Sgroppino

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My husband and I were in Venice many years ago and wandered into the less touristy part of town to find a lunch spot. We found a perfect alley-way restaurant that specialized in seafood, and sat outside at one of their three tables. This was their chalkboard menu:

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We chose a whole sea bass for lunch, which was spectacular, and also enjoyed the house red. After all, it was Italy. And we were on vacation.

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After dinner, the waiter turned to me and suggested a drink to help with digestion. Perhaps I looked like I’d eaten the whole fish by myself. But since he described an alcoholic-based drink and mentioned limone, I was all for it. It ended up being like a limoncello with cream. But even better.

Now, I’m not sure why I’ve even saved this photo. I truly, my dear blogger friends, was not intoxicated, as it looks. I was definitely enjoying my Sgroppino, but was caught mid-blink by my husband behind the camera. It’s maybe because of this drink alone that I kept this photo. It’s a great reminder of what an incredible time we had in Italy, as well as the memory of this great after-dinner drink.

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When I got home, you can bet I looked for this drink online. Thank goodness for search engines! I knew how to pronounce it, but not how to spell it. But I found it! And it’s called sgroppino – SRO-PEENO, with the accent on the PEE.

There are actually two versions of Sgroppino, according to what I discovered online. One drink is definitely what I enjoyed in Venice – a creamy, bubbly lemon drink. The other drink doesn’t contain cream. I’m definitely trying them both out.

Here’s the creamy version:

Sgroppino al Limone, serves 4

2 cups lemon sorbet, softened
2 tablespoons vodka
1/3 cup Prosecco
4 tablespoons half and half

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Whisk the lemon sorbet in a medium bowl until it is smooth. Gradually whisk in vodka, cream, and prosecco. Alternatively, you can use a blender.

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Pour mixture into chilled champagne flutes and serve immediately.

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verdict: Absolutely delicious, but I added twice as much Prosecco because I liked it more bubbly.

Here’s the non-creamy version:

Sgroppino, serves 4

2 cups chilled Prosecco
4 tablespoons chilled vodka
2/3 cup lemon sorbet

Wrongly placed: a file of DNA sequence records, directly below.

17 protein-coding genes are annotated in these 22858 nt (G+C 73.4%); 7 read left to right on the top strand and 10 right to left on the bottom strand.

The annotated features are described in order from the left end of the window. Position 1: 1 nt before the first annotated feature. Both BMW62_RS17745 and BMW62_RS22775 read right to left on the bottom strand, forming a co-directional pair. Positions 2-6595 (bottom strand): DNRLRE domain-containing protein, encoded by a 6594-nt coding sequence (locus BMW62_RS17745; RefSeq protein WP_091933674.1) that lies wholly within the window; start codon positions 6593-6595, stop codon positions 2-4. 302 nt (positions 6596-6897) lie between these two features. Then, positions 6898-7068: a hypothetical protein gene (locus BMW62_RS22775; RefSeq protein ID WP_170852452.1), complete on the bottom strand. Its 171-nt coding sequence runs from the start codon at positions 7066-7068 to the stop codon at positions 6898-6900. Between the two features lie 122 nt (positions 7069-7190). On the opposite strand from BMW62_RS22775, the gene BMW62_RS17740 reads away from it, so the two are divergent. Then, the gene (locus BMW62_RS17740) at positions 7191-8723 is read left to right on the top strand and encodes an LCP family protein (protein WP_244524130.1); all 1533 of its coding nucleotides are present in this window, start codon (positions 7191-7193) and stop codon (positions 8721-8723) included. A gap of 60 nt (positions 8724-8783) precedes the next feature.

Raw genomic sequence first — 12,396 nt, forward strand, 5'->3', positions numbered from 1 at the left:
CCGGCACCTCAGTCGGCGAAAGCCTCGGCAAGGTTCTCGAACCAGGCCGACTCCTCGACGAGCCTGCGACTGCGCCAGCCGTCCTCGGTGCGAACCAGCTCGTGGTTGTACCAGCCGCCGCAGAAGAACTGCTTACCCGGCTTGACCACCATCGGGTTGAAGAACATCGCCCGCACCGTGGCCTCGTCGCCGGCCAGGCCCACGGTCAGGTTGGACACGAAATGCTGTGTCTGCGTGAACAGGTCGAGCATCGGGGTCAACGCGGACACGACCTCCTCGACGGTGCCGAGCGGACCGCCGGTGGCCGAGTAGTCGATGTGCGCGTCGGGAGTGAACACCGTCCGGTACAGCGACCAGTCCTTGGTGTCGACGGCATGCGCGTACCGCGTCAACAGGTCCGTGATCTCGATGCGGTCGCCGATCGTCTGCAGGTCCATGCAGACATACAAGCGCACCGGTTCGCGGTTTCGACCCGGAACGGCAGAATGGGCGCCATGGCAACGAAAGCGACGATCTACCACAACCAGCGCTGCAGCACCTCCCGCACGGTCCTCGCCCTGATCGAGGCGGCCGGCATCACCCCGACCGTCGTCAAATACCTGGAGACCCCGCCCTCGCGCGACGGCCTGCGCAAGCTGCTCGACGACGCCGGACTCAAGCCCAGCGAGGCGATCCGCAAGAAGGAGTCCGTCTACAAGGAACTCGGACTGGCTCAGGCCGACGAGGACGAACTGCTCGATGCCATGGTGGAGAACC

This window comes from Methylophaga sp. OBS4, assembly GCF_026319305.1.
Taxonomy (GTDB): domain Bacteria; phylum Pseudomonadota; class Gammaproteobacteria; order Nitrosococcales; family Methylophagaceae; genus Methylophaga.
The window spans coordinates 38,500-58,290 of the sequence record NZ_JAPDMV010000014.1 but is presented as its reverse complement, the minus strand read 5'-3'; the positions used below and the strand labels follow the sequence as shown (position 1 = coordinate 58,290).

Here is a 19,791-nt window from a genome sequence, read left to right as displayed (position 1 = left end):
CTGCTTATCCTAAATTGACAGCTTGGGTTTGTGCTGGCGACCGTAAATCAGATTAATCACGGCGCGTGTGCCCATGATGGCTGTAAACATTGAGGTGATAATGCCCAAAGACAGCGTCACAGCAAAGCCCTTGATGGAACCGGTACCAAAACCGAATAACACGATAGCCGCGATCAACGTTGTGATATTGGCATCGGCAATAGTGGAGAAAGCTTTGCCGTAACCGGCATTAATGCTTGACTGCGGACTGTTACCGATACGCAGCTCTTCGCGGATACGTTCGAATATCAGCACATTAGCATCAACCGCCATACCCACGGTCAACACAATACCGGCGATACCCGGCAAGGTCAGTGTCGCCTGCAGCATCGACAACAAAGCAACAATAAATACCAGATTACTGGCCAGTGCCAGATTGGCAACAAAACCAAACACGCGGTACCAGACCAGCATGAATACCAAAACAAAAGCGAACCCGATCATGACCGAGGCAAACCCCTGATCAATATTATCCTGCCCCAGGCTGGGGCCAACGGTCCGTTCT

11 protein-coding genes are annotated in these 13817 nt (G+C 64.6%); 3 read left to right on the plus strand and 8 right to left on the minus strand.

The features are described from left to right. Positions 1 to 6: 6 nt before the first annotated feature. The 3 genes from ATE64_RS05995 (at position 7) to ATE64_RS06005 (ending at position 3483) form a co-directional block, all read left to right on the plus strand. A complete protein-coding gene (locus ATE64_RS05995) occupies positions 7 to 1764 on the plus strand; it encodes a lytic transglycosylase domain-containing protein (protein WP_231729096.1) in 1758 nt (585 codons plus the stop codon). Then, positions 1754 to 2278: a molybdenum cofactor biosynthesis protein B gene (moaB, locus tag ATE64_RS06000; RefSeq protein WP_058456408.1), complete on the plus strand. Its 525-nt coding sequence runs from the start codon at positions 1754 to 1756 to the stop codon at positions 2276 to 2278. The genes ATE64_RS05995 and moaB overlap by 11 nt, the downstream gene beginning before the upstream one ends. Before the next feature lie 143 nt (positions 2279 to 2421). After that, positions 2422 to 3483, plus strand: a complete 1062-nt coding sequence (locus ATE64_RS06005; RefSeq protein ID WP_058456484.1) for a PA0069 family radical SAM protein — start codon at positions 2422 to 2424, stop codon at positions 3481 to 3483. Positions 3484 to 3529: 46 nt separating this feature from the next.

Mint leaves, optional

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Mix the Prosecco and vodka together, then divide in between 4 chilled champagne flutes. Spoon a scoop of sorbet into each flute, and decorate with a mint sprig. Serve immediately.

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verdict: I prefer the creamier version, but this is still a delicious drink. I really don’t know why vodka is in this version, because it is a little on the strong side for me. But it’s like an alcoholic ice cream float!

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My husband I tend to stay away from tourist attractions, and prefer experiencing Europe as non-tourists, but if you’re ever in Venice, ride the darn gondola. It truly is magical. I don’t know if they all do this, but our gondolier sang!!!

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24 thoughts on “Sgroppino

  1. We had a similar experience in Spain one year – just went into a random restaurant and were blown away by a house salad – I mean that thing could have fed an army and then came out the suckling pig. (the booze was pretty good too so i seem to remember)

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  2. We just knew that as, non-touristy types, that we’d loathe Venice. Instead, we absolutely loved it—and the touristy aspects of it just added to its charm. Go figure. I hope to go back one day. In the meantime, I’ll be trying both of these libations!

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  3. oh does this sound just refreshing and wonderful…i will have to make this soon…i think i would prefer the creamier version as well…lovely post..sarah

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  4. What a wonderful couple you are! And I love the way your smile takes centre stage on the photos! The sgroppino might have had a little bit to do with it … but Mother Nature definitely did the greater part!

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  5. the Venice people call that “sgropin”.::))…and is a speciality of the Veneto region::)…it is served, normally as “intermezzo”…very nice that you have prepared it by yourself too….!:)) when will you come to Italy again??

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